Hundreds of local law enforcement officers gathered Wednesday at the Anniston City Meeting Center to celebrate National Police Week with free food, door prizes and a message from a guest speaker.
Henry Mullinax, the president of the Alabama Law Enforcement Appreciation Foundation, a nonprofit dedicated to supporting law enforcement in Calhoun and Cleburne Counties, said the foundation has spent the week feeding officers with free, catered meals at the meeting center.
“We deal with a lot of negative aspects of everything in the world,” Heflin police chief A.J. Benefield said. “When someone’s appreciative of it and gives you a ‘thank you,’ it definitely goes a long way in today’s world.”
Mullinax said the weeklong celebration will culminate Friday, when a memorial service will be held at noon at the Alabama Law Enforcement Memorial at the corner of 17th Street and Quintard Avenue. Mullinax said the names of three officers killed in Alabama this year will be added to the monument.
According to Mullinax, Gov. Kay Ivey and state attorney general Steve Marshall will be at the ceremony.
Piedmont police Sgt. Nathan Johnson said he feels that police are portrayed negatively by the media. However, he said, he has felt an increase in community support for law enforcement this year and the police week celebrations show that.
“It shows us that there are more people out there than we know that actually support law enforcement, because the media is so focused on the negativity,” Johnson said. “Seeing the actual support from the community is refreshing.”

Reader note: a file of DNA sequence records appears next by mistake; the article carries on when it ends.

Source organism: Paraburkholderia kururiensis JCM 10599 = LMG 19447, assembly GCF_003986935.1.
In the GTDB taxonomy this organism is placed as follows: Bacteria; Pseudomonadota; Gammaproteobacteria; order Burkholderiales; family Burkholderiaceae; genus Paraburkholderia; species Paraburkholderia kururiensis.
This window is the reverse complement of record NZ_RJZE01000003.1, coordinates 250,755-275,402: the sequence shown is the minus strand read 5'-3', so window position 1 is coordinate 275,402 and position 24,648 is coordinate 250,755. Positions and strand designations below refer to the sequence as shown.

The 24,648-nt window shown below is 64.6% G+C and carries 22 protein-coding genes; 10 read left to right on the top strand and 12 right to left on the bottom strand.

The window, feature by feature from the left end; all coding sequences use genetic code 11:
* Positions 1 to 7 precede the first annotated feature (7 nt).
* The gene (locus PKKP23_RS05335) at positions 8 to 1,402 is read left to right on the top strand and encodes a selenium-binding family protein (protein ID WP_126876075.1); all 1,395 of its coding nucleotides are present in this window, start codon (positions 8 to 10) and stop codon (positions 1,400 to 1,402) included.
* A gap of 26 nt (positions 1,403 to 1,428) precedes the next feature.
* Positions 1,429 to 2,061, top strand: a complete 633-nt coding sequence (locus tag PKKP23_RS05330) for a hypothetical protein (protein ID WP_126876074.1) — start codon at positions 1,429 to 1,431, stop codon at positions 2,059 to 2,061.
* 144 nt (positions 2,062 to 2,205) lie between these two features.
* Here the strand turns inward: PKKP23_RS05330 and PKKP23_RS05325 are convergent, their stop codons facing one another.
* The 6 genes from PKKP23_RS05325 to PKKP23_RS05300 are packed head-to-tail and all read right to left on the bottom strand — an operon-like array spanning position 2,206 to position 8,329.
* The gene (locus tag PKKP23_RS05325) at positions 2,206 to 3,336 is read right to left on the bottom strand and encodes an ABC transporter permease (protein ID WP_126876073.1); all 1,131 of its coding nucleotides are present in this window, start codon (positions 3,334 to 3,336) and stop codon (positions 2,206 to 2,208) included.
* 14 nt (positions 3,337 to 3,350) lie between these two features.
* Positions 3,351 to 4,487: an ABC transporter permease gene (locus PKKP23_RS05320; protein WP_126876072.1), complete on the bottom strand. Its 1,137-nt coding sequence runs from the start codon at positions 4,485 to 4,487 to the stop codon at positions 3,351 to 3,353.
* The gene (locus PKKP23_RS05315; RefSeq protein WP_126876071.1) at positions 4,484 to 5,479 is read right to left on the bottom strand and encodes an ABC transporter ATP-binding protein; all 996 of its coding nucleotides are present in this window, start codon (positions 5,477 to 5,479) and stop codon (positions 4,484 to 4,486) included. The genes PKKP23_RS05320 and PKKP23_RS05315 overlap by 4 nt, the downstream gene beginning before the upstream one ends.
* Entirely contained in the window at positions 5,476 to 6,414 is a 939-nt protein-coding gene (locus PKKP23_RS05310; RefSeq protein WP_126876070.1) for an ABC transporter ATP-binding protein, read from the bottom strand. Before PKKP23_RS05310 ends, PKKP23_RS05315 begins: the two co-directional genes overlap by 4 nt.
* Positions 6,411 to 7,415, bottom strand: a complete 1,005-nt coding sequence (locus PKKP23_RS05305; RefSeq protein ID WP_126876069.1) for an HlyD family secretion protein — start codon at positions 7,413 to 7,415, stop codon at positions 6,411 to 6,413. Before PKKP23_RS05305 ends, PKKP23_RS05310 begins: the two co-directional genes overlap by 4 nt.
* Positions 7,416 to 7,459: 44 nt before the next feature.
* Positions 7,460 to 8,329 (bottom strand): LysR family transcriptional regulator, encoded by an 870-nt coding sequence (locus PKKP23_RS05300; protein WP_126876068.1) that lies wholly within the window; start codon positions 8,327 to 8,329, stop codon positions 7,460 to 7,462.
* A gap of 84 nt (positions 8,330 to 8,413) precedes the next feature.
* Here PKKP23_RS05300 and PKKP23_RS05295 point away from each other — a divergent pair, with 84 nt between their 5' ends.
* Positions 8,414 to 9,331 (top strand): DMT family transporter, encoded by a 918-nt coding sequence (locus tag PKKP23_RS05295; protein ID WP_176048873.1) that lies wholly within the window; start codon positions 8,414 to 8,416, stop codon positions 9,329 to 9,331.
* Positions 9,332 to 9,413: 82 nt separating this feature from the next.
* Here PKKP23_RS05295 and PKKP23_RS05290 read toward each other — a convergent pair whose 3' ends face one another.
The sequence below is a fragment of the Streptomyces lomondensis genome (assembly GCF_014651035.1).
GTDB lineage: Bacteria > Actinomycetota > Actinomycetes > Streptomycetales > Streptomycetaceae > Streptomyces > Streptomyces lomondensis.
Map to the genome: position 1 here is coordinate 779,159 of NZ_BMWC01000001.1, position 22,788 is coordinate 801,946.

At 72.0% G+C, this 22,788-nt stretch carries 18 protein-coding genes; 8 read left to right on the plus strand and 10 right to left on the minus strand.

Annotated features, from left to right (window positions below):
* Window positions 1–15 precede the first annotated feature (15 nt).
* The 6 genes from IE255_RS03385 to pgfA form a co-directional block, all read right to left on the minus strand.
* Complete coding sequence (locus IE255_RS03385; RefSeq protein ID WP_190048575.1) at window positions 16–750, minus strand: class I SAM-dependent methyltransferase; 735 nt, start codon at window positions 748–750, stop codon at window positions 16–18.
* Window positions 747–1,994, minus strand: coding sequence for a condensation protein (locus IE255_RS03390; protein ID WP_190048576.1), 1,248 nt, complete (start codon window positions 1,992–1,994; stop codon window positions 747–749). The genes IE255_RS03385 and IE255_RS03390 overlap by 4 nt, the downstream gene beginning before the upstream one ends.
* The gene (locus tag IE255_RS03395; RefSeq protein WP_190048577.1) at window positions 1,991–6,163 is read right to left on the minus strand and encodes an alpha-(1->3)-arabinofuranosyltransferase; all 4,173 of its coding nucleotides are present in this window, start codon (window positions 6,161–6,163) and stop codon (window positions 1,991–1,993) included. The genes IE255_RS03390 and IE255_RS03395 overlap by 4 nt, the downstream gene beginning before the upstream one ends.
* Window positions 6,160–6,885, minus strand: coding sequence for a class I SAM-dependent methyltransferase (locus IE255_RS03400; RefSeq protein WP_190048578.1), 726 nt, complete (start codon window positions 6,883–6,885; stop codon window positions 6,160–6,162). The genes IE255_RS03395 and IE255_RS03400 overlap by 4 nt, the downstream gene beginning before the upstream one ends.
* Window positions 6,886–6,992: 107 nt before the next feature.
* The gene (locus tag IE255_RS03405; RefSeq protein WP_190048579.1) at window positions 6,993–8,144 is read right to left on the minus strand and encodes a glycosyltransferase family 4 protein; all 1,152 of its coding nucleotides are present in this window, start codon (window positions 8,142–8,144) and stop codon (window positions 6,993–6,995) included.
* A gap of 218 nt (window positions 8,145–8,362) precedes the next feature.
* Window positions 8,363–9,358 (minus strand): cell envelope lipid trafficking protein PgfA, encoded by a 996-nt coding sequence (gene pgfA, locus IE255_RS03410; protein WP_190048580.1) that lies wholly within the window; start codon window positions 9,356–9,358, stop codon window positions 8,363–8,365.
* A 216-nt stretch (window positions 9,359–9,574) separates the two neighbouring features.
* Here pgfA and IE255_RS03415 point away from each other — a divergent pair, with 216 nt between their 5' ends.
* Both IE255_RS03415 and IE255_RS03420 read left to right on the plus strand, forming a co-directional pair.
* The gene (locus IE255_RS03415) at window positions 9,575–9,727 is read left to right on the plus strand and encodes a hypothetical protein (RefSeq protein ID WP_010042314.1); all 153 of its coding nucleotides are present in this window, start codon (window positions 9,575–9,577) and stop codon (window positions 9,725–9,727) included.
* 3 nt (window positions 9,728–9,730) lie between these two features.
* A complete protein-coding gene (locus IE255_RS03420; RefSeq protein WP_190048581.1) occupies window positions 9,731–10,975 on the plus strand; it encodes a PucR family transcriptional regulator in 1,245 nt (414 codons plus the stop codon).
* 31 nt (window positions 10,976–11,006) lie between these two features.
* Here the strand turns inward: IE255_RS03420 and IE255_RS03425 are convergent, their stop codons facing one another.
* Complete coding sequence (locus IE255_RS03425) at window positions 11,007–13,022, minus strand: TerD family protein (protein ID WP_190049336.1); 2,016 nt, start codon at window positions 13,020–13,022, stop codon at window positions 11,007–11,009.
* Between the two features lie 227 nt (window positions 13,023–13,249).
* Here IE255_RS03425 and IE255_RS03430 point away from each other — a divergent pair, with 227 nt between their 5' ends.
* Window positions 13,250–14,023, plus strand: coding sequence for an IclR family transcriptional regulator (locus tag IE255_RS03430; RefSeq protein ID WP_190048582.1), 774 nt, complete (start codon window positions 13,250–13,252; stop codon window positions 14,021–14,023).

On Wednesday, Tim Faulk, who identified himself as “The Crisis Doctor,” spoke about the decline in suicide rates among officers this year. In 2019, he said, there were 78 documented cases of police suicides.
However, Faulk said, the suicide rate among officers is still nearly double the rate of officers killed by other people.
“Most of us know full well that performing in today’s society is full of emotional speedbumps, and high-stress events. Symptoms can occur after officer-involved shootings, shootings, chases, barricades, hostage-takings, accidents, multiple body counts, grotesque scenes, incidents involving children,” Faulk said. “The list goes on and on.”
With a combination of work stressors and everyday life problems, Faulk said, it’s easy to understand how an officer could feel overwhelmed.
However, Faulk said, a quality peer support group could have a positive impact on participating officers.
Mullinax said the foundation was started by Calhoun County District Attorney Brian McVeigh six years ago, initially as a committee.
Mullinax said Eli Henderson and his family, with the help of former Calhoun County Sheriff Larry Amerson, fed 35 officers during the first year.
The second year, Mullinax said, the foundation fed officers breakfast, but started feeding them lunch the third year due to conflicts with some officers’ shifts. Mullinax said the foundation acquired its nonprofit status early 2018 to accommodate for its growth.
Benefield said this is the second year law enforcement from Cleburne County has gotten involved with the celebration.
Anniston police Sgt. Michael Webb commended the foundation for organizing a week’s worth of celebrations for law enforcement.
“Them coming up and talking to us and saying ‘thank you,’ that appreciation that they show is amazing. I think all the guys appreciate that, and this event is just that magnified,” Webb said. “They go above and beyond to put this thing on, and I know all our guys see the time and the effort that goes into it.”